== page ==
The purpose of this study was to demonstrate that the immunogenicity and the safety of a refrigerator-stable formulation of ProQuad are similar to the recently licensed frozen formulation. This study removes 1 barrier to effective vaccine delivery by lessening the burden for health care professionals of the storage and handling of frozen vaccines.13
This study was approved by the institutional review board/independent ethics committee of each of the 32 participating sites. The study sites consisted of academic institutions, regional and pediatric medical centers, managed care organizations, and private physician offices, with 30 sites in the United States and 2 sites in Sweden. The study was conducted from September 2002 through June 2003. Written informed consent was obtained from the parent/legal guardian of each patient before enrollment.
Healthy 12- to 23-month-old children with negative vaccination and clinical histories for measles, mumps, rubella, varicella, and zoster were eligible to participate. Patients were excluded for any of the following reasons: previously received measles, mumps, rubella, and/or varicella vaccine either alone or in combination; immunodeficient or receiving immunosuppressive therapy; history of a seizure disorder; known allergy to any vaccine component; recent exposure to measles, mumps, rubella, varicella, and/or zoster; receipt of any inactivated nonstudy vaccines within 14 days or live nonstudy vaccines within 30 days before enrollment; receipt of immune globulin or blood products within the 5 months before enrollment or had scheduled to receive such products within 42 days after vaccination; or, in the opinion of the investigator, had any condition that would have interfered with study objectives.
Patients were randomly assigned at a 2:1 ratio to receive either the refrigerator-stable or the frozen formulation of ProQuad on day 1. All clinical materials were manufactured by Merck & Co, Inc. ProQuad is a sterile, lyophilized quadrivalent vaccine that after reconstitution is administered as a 0.5-mL subcutaneous injection. This study was double blind with regard to treatment group. The parent/legal guardian of the patient, the study personnel who administered the vaccine and handled all safety and serologic follow-up, and sponsor personnel were blinded to which vaccine formulation each patient received. Because of obvious differences in vaccine storage conditions and slight differences in appearance, the vaccines that were used in this study were prepared and accounted for by an unblinded third party who was otherwise not involved in the conduct of the study.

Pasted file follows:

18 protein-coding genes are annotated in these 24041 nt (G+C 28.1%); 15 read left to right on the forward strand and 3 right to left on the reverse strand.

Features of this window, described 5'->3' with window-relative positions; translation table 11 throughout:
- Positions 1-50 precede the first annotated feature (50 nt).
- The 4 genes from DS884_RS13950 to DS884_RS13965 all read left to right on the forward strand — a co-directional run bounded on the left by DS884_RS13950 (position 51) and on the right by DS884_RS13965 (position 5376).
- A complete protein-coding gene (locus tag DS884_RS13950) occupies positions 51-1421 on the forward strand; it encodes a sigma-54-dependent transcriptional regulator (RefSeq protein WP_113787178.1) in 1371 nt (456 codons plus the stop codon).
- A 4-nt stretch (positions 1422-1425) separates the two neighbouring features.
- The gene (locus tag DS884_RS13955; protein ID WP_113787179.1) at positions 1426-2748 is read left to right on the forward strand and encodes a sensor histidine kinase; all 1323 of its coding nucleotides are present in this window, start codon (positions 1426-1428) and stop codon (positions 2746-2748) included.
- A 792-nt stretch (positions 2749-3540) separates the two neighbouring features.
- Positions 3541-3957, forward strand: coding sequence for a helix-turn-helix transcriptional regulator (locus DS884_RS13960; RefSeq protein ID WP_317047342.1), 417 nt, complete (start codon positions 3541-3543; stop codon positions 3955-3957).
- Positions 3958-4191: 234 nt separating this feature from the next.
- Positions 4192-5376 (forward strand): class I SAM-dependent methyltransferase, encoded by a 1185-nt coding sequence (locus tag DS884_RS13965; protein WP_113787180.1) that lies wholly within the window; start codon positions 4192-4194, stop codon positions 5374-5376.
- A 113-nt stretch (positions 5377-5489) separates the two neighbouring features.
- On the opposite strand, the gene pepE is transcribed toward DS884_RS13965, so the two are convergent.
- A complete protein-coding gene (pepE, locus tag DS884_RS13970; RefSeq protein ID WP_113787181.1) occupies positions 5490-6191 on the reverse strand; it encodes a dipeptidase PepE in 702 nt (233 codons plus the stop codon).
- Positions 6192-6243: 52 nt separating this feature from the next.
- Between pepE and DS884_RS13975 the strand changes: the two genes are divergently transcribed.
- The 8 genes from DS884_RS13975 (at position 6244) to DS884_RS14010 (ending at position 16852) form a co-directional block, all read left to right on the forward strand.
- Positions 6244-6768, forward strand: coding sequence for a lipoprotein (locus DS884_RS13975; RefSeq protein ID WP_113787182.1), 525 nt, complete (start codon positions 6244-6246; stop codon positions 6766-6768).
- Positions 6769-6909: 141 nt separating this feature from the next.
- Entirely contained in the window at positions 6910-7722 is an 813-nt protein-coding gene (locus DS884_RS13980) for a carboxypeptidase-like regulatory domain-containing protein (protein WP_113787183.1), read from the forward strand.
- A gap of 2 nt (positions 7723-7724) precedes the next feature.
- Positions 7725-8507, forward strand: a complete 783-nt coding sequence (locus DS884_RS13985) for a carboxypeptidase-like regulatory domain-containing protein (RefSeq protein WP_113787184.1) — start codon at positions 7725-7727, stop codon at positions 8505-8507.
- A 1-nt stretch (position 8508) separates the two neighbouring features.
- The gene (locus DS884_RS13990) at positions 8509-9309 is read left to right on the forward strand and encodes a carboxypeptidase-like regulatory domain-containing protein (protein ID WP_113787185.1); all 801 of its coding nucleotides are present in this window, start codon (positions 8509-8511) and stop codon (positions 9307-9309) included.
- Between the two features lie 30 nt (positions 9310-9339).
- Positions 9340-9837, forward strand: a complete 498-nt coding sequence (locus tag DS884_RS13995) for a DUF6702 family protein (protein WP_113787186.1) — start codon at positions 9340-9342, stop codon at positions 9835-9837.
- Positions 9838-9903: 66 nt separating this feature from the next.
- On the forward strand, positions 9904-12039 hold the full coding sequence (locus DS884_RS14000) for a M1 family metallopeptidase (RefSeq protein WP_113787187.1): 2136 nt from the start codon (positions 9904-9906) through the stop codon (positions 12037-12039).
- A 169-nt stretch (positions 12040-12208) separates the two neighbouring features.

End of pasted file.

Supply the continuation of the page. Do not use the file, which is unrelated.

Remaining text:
Parents/legal guardians were asked to record on a vaccination report card (VRC) their child's daily temperature (axillary), all local and systemic adverse experiences, and any other vaccines or medications administered both on the day of vaccination and for 41 additional days after vaccination. Parents/legal guardians were asked to notify study personnel immediately if their child experienced measles, a measles-like rash, rubella, a rubella-like rash, varicella, a varicella-like rash, zoster, a zoster-like rash, mumps, or mumps-like symptoms or if any serious adverse experience occurred. Serious and vaccine-related adverse experiences were followed to resolution. Parents/legal guardians were instructed to measure the patient's rectal temperature if the patient's axillary temperature was ≥98.6°F (≥37.0°C). When a patient's temperature was ≥102°F (≥38.9°C) oral or equivalent (≥101°F [≥38.3°C] axillary or ≥103°F [≥39.4°C] rectal), study personnel recorded the fever as an adverse experience. The parent/legal guardian was responsible for evaluating the maximum intensity of each adverse experience. Local adverse experiences of swelling and redness were evaluated by maximum size. The investigator assessed each reported adverse experience as to seriousness, action taken, and causal relationship to study vaccine.